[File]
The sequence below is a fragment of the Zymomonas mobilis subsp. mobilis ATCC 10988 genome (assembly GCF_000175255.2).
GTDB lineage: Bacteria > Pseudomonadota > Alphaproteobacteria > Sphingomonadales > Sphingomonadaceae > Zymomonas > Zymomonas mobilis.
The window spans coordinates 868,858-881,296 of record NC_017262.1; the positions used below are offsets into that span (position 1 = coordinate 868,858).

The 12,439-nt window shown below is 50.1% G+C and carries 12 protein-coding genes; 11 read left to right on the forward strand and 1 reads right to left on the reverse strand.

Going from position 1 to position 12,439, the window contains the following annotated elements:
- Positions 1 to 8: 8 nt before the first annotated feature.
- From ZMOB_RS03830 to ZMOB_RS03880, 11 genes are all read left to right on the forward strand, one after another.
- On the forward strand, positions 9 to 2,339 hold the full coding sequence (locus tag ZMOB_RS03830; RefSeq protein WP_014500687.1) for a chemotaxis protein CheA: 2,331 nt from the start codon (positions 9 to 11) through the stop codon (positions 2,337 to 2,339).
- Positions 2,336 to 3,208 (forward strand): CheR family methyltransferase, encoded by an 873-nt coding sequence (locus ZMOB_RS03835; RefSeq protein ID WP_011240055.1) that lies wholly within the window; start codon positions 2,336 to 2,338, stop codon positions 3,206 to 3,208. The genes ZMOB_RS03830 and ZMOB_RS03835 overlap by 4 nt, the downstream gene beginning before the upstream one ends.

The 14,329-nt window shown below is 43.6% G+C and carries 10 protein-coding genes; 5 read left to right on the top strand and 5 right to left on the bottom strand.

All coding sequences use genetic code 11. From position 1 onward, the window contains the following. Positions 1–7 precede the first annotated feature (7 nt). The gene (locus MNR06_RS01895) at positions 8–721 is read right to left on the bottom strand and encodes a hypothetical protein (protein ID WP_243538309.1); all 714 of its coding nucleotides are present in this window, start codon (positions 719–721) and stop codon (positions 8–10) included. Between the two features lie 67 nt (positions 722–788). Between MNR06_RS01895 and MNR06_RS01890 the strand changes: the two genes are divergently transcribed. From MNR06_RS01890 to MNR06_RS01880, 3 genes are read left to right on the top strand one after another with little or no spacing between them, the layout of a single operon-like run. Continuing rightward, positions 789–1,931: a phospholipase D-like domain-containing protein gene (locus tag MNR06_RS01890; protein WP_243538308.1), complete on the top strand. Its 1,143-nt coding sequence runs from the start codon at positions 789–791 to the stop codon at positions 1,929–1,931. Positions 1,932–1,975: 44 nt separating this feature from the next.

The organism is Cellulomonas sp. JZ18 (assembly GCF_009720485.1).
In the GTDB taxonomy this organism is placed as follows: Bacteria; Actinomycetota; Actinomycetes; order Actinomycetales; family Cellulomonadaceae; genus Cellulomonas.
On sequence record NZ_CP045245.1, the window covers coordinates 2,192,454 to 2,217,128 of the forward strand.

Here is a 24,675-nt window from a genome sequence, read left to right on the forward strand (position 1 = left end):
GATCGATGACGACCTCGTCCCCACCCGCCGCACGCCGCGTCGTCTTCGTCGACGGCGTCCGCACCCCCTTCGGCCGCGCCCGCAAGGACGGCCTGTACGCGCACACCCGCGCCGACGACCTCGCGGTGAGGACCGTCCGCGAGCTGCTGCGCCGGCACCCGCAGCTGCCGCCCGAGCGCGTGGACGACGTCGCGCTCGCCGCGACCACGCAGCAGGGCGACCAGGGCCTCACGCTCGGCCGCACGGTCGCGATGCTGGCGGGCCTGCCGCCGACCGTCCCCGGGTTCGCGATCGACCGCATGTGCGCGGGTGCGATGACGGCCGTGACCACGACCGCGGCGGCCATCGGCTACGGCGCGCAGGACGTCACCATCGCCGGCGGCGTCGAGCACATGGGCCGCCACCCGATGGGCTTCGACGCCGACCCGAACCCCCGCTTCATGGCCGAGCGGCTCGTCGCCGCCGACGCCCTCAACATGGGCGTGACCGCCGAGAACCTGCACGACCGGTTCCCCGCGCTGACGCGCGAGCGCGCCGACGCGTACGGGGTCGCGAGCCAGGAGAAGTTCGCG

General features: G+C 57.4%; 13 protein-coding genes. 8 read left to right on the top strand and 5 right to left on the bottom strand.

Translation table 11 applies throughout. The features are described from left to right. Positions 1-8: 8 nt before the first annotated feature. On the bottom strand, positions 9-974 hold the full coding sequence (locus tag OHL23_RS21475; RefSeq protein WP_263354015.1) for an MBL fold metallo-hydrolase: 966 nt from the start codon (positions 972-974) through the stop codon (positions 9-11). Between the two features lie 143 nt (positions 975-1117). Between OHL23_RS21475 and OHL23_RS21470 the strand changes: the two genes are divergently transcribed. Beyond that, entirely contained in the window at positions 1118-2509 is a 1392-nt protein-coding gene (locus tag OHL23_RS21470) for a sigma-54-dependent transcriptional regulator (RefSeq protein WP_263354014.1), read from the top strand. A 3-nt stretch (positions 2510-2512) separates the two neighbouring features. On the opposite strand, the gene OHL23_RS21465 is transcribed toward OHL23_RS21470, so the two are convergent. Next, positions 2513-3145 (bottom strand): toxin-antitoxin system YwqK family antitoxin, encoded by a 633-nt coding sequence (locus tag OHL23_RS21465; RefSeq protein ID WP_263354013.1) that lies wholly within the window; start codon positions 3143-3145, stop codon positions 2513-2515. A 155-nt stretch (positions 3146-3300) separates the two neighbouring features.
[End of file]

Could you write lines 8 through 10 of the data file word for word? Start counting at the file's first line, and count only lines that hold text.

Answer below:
- On the forward strand, positions 9 to 2,339 hold the full coding sequence (locus tag ZMOB_RS03830; RefSeq protein WP_014500687.1) for a chemotaxis protein CheA: 2,331 nt from the start codon (positions 9 to 11) through the stop codon (positions 2,337 to 2,339).
- Positions 2,336 to 3,208 (forward strand): CheR family methyltransferase, encoded by an 873-nt coding sequence (locus ZMOB_RS03835; RefSeq protein ID WP_011240055.1) that lies wholly within the window; start codon positions 2,336 to 2,338, stop codon positions 3,206 to 3,208. The genes ZMOB_RS03830 and ZMOB_RS03835 overlap by 4 nt, the downstream gene beginning before the upstream one ends.

The 14,329-nt window shown below is 43.6% G+C and carries 10 protein-coding genes; 5 read left to right on the top strand and 5 right to left on the bottom strand.